Giddy Up--It's Argument Week at the Superme Court of Texas
There's no denying it. We're into the thick of another term at the SCOTX and next week is argument week again. Here's what the high nine have on their plate:
November 8, 2011
- Texas West Oaks Hospital, LP and Texas Hospital Holdings, LLC v. Frederick Williams, No. 10-0603--The expert report hits just keep on coming. If a health care worker is injured by a patient, is THAT a health care liability claim when he sues the hospital?
- In re the Commitment of Michael Bohannan, No. 10-0605--In a second expert case of the day, the Civil Commitment of Sexually Violent Predators Act requires "experts" to be used in making the determination to commit someone. Did the trial court err in finding that this witness was not qualified?
- Texas Electric Utility Construction, Ltd. v. Infrasource Underground Construction Services, LLC, No. 10-0628--Can you recover attorneys fees as damages when, for example, defense costs are caused by the tort of another?
November 9, 2011
- Kerry Heckman, et al. v. Williamson County, et al., No. 10-0671--Because class certification never goes out of style, how do the named plaintiff's standing and potential mootness impact the ability to seek certification of a class?
- In re Frank Kent Motor Co. d/b/a Frank Kent Cadillac, No. 10-0687--Can an employee avoid a signed jury waiver by claiming that he only signed the mutual waiver because he thought he would lose his job? (Parenthetically, if so, can there ever be a bench trial in an employment case?)
- Jack Edward Milner v. Vicki Ann Milner, No. 10-0776--In a relatively rare family law case, did the trial court correctly enforce a judgment based upon a Mediated Settlement Agreement over the wife's motion for new trial?
November 10, 2011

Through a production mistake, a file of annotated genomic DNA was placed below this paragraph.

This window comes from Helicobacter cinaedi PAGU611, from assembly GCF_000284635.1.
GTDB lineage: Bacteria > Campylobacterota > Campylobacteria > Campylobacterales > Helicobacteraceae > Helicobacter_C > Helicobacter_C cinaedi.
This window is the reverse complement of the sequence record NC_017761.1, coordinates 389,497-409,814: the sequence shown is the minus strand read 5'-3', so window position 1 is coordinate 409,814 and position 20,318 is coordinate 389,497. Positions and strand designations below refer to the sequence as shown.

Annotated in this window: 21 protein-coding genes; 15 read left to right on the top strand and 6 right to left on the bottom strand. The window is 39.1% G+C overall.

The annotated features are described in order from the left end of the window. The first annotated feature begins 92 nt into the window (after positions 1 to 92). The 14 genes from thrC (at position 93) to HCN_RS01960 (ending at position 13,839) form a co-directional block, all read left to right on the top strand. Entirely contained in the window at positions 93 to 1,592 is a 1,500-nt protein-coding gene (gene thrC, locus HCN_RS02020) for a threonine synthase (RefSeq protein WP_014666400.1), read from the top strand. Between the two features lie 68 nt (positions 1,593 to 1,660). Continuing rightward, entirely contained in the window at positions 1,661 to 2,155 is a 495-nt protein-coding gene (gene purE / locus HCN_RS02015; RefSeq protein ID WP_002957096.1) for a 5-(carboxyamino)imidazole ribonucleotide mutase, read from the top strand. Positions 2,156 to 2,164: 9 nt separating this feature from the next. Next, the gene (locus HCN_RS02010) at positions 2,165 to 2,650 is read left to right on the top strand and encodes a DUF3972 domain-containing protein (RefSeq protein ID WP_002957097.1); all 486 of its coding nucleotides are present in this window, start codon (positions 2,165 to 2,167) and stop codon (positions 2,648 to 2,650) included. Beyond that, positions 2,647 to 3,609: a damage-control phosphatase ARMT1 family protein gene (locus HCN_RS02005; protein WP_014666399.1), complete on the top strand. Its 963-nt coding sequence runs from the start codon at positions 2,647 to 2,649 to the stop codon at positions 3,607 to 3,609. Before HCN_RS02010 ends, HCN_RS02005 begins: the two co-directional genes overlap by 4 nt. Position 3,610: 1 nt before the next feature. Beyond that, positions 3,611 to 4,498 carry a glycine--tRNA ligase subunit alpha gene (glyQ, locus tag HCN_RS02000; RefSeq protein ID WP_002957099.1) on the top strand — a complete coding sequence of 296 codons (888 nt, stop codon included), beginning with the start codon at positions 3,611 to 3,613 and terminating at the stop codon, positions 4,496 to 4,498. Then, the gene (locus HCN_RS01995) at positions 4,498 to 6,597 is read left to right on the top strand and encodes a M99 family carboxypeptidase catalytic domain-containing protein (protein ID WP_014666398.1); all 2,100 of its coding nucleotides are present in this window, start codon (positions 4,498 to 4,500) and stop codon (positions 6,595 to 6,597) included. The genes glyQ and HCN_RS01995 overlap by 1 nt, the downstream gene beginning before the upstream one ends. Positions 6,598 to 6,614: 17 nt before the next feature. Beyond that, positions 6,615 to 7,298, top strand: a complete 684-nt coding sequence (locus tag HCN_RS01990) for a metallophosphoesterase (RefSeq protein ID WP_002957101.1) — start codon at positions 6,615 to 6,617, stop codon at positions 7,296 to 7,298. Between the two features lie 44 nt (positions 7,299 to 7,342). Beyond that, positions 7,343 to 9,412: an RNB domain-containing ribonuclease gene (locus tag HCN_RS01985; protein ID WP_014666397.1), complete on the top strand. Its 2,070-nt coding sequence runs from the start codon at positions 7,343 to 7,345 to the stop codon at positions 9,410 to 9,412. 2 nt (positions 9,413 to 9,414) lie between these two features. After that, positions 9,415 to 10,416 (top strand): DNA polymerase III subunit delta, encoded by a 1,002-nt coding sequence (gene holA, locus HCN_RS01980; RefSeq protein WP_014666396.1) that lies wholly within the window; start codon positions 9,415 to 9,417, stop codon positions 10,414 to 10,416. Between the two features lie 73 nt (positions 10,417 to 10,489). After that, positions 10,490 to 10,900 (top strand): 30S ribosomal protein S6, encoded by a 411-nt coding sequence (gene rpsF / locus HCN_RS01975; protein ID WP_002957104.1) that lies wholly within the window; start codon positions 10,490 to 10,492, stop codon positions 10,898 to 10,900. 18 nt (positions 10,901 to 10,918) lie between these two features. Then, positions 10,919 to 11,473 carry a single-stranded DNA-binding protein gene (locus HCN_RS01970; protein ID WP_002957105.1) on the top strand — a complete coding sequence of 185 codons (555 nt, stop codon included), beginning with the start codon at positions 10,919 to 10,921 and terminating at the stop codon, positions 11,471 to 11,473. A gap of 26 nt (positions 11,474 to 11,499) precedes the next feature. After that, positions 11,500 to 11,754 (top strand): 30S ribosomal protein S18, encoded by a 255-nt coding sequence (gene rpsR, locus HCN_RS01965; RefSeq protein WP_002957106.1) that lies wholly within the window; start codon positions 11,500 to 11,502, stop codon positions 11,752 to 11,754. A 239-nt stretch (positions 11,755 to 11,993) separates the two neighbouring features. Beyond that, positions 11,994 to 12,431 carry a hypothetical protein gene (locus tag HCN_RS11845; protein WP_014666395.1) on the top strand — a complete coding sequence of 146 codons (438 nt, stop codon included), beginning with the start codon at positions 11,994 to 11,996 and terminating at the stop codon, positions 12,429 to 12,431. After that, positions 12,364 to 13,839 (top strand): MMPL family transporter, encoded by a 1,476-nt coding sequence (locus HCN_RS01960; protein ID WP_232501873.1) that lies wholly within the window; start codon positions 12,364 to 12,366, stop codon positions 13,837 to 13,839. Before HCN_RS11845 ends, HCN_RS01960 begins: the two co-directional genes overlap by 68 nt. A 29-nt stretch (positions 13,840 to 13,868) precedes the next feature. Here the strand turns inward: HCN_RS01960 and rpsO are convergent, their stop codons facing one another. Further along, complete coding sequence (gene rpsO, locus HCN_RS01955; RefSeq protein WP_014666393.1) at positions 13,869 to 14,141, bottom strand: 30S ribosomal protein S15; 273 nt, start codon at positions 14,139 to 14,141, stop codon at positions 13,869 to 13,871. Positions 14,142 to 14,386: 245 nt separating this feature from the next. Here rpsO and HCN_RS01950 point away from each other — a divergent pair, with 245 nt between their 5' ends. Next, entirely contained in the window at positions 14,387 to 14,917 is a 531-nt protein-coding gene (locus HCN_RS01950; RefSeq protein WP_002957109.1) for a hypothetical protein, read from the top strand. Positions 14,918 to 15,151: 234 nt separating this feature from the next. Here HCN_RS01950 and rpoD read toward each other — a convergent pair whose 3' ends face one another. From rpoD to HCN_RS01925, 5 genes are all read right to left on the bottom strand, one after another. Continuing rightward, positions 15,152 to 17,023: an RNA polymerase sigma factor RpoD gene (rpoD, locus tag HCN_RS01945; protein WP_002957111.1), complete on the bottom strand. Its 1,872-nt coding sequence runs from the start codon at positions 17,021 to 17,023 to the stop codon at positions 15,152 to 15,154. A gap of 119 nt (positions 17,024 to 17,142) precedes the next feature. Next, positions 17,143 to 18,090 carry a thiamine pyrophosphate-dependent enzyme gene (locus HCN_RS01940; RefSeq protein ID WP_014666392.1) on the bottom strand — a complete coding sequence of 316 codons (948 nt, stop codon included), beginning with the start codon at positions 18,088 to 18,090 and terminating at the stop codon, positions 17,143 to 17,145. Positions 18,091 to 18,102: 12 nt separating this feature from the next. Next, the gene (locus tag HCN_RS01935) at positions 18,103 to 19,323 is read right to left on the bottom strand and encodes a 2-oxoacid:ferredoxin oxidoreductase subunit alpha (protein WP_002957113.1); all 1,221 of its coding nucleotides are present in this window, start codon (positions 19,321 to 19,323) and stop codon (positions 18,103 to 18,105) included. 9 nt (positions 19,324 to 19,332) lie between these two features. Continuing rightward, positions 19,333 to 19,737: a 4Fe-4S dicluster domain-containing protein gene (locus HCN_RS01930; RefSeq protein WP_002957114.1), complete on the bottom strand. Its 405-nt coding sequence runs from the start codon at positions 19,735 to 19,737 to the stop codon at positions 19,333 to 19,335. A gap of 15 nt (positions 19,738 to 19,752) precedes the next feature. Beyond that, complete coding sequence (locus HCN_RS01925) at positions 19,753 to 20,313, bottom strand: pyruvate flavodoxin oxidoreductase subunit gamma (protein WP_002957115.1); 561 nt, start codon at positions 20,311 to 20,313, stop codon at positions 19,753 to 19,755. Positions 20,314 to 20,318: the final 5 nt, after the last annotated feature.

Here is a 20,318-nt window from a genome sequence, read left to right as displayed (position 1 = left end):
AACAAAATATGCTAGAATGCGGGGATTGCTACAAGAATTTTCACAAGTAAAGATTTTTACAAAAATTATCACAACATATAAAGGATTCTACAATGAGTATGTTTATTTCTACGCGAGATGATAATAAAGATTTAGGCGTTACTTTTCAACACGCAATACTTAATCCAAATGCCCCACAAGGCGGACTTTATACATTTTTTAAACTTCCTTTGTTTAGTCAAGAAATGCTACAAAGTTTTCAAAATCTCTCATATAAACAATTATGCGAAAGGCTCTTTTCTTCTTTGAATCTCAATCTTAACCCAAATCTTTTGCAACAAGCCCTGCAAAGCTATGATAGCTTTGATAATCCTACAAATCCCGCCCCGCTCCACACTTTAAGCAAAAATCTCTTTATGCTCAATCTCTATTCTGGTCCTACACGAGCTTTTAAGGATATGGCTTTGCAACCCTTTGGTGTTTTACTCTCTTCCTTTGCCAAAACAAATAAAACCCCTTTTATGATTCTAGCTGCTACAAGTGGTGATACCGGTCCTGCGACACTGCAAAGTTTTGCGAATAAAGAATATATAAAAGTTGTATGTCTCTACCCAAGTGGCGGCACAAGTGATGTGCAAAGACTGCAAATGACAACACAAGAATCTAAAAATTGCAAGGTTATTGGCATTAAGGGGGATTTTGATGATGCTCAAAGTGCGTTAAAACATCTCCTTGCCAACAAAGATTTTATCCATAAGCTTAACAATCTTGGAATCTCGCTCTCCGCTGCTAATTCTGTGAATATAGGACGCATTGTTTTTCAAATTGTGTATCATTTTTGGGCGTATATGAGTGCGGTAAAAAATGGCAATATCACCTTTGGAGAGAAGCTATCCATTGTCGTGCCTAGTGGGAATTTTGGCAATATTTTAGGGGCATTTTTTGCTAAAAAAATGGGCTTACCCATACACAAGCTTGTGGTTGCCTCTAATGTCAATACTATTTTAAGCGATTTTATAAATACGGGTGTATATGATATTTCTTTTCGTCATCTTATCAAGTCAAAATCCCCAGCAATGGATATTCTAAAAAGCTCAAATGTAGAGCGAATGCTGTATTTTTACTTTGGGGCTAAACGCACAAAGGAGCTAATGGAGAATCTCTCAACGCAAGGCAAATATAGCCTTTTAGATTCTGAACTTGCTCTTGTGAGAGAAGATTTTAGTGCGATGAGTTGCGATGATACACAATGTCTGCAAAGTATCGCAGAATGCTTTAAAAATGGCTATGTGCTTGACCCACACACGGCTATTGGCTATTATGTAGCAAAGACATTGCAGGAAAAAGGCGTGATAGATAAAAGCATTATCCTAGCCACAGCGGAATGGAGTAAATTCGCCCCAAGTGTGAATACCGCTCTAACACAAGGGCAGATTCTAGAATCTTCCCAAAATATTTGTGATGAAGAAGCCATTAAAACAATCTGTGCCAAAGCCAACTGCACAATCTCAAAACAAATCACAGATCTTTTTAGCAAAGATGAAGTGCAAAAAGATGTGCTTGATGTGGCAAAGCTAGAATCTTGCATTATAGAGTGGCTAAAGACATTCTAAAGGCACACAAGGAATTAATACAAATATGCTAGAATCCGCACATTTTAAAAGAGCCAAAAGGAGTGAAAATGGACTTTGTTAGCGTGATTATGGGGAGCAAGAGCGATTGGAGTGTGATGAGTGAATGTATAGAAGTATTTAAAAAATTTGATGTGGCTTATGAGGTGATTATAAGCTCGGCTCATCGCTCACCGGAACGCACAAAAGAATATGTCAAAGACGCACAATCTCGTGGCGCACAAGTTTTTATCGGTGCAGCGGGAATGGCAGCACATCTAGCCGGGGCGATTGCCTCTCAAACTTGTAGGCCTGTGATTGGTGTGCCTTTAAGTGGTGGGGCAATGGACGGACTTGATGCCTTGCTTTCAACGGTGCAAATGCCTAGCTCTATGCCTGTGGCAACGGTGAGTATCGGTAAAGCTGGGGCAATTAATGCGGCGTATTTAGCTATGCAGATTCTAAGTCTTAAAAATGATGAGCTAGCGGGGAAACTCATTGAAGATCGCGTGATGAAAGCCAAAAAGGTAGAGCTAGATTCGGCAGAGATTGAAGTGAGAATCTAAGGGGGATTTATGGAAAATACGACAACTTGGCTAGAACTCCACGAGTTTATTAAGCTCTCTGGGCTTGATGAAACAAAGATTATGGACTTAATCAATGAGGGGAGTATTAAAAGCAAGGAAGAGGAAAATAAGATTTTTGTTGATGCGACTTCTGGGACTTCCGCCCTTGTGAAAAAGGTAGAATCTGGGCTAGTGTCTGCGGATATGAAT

- Venkateswarlu Thota and North Texas Cardiology Center v. Margaret Young, No. 09‑0079--whether the jury was properly charged on contributory negligence in a med-mal case involving alleged post-operative complications, and whether the charge was reversible error.
- In re XL Specialty Insurance Co. and Cambridge Integrated Services Group, Inc., No. 10-0960--A potentially significant case for attorney client privilege: does the attorney client privilege extend to communications between counsel for the insurer and the insured made for purposes of rendering legal services to the insurer?
- Nicholas Traxler v. Entergy Gulf States, Inc., No. 10-0970--And from the department of statutory and regulatory minutiae department, was that a "transmission line" or a just an electrical line that zapped the crap out of me? Meaning, did negligence per se apply when a plaintiff got zapped by an electrical line 20 feet six inches above the road, or was that just a power line, which did not have to be 18 inches higher like "transmission lines" have to be?
And don't forget the popcorn, because you can watch the arguments online. I'm especially looking forward to the charge error case. Dinner and a movie anyone?